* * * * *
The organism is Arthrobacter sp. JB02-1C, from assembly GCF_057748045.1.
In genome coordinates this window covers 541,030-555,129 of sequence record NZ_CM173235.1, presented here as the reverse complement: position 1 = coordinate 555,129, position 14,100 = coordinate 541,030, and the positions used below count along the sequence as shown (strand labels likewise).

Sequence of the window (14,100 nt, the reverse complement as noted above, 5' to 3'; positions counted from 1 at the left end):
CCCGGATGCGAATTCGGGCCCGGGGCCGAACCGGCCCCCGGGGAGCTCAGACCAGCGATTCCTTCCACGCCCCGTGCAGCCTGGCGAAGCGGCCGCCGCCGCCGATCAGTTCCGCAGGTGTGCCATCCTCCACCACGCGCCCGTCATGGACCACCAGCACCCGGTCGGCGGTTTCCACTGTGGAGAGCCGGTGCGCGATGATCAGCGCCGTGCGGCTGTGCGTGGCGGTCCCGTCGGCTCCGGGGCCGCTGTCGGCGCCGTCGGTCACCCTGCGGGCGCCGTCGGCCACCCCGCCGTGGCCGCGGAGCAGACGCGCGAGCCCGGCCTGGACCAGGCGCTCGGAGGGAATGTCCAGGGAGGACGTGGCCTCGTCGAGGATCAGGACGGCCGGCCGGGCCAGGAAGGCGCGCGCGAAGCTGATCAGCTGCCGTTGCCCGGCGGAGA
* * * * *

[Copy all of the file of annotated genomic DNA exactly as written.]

The organism is Arthrobacter sp. JB02-1C, from assembly GCF_057748045.1.
In genome coordinates this window covers 541,030-555,129 of sequence record NZ_CM173235.1, presented here as the reverse complement: position 1 = coordinate 555,129, position 14,100 = coordinate 541,030, and the positions used below count along the sequence as shown (strand labels likewise).

Sequence of the window (14,100 nt, the reverse complement as noted above, 5' to 3'; positions counted from 1 at the left end):
CCCGGATGCGAATTCGGGCCCGGGGCCGAACCGGCCCCCGGGGAGCTCAGACCAGCGATTCCTTCCACGCCCCGTGCAGCCTGGCGAAGCGGCCGCCGCCGCCGATCAGTTCCGCAGGTGTGCCATCCTCCACCACGCGCCCGTCATGGACCACCAGCACCCGGTCGGCGGTTTCCACTGTGGAGAGCCGGTGCGCGATGATCAGCGCCGTGCGGCTGTGCGTGGCGGTCCCGTCGGCTCCGGGGCCGCTGTCGGCGCCGTCGGTCACCCTGCGGGCGCCGTCGGCCACCCCGCCGTGGCCGCGGAGCAGACGCGCGAGCCCGGCCTGGACCAGGCGCTCGGAGGGAATGTCCAGGGAGGACGTGGCCTCGTCGAGGATCAGGACGGCCGGCCGGGCCAGGAAGGCGCGCGCGAAGCTGATCAGCTGCCGTTGCCCGGCGGAGA